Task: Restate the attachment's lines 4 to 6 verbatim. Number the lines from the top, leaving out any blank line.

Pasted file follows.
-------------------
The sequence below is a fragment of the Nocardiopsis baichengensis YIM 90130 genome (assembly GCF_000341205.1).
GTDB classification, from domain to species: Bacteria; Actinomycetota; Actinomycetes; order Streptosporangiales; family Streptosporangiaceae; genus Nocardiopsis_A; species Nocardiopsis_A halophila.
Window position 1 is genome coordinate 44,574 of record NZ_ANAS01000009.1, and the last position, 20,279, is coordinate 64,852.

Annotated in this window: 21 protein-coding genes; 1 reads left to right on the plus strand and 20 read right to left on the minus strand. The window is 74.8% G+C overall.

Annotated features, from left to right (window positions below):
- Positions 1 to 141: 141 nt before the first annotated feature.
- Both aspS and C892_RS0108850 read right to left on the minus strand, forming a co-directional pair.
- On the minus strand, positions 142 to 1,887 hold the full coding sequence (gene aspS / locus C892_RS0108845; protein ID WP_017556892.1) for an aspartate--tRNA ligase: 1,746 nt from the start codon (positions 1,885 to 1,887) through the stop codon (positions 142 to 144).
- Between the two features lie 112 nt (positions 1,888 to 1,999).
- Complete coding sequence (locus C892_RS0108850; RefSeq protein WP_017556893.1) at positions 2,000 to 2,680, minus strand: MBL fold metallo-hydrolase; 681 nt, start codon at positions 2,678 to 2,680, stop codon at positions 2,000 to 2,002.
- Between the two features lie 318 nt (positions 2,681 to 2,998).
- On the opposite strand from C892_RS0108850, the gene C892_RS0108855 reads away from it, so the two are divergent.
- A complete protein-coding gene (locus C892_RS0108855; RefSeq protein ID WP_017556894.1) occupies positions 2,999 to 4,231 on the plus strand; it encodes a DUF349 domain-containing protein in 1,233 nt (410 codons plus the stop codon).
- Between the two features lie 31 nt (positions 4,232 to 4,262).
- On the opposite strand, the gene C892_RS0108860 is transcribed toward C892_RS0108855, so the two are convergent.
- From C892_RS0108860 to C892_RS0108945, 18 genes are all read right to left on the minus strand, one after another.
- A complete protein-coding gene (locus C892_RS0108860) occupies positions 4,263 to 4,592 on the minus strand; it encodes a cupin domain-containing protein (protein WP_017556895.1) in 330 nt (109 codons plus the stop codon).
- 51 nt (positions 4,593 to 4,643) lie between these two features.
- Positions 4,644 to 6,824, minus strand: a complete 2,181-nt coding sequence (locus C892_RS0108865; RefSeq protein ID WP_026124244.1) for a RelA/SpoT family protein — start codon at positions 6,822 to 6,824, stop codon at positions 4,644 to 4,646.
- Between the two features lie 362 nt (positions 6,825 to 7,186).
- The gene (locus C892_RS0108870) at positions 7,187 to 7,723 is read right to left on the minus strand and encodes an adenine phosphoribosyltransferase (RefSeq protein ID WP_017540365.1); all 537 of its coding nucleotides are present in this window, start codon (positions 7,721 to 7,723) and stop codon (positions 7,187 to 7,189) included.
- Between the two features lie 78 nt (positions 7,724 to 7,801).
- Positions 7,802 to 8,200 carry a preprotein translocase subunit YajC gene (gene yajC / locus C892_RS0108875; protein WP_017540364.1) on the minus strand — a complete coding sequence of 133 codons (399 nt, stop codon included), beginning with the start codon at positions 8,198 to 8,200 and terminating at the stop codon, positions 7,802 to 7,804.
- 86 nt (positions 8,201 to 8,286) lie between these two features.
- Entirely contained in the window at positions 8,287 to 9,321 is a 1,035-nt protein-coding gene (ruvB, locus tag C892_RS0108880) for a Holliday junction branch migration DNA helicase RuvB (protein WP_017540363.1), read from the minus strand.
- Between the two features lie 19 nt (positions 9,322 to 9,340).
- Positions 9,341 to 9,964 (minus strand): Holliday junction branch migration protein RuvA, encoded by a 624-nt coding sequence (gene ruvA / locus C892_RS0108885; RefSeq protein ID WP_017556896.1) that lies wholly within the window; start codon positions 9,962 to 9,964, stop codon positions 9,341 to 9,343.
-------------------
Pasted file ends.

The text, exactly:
Annotated in this window: 21 protein-coding genes; 1 reads left to right on the plus strand and 20 read right to left on the minus strand. The window is 74.8% G+C overall.

Annotated features, from left to right (window positions below):
- Positions 1 to 141: 141 nt before the first annotated feature.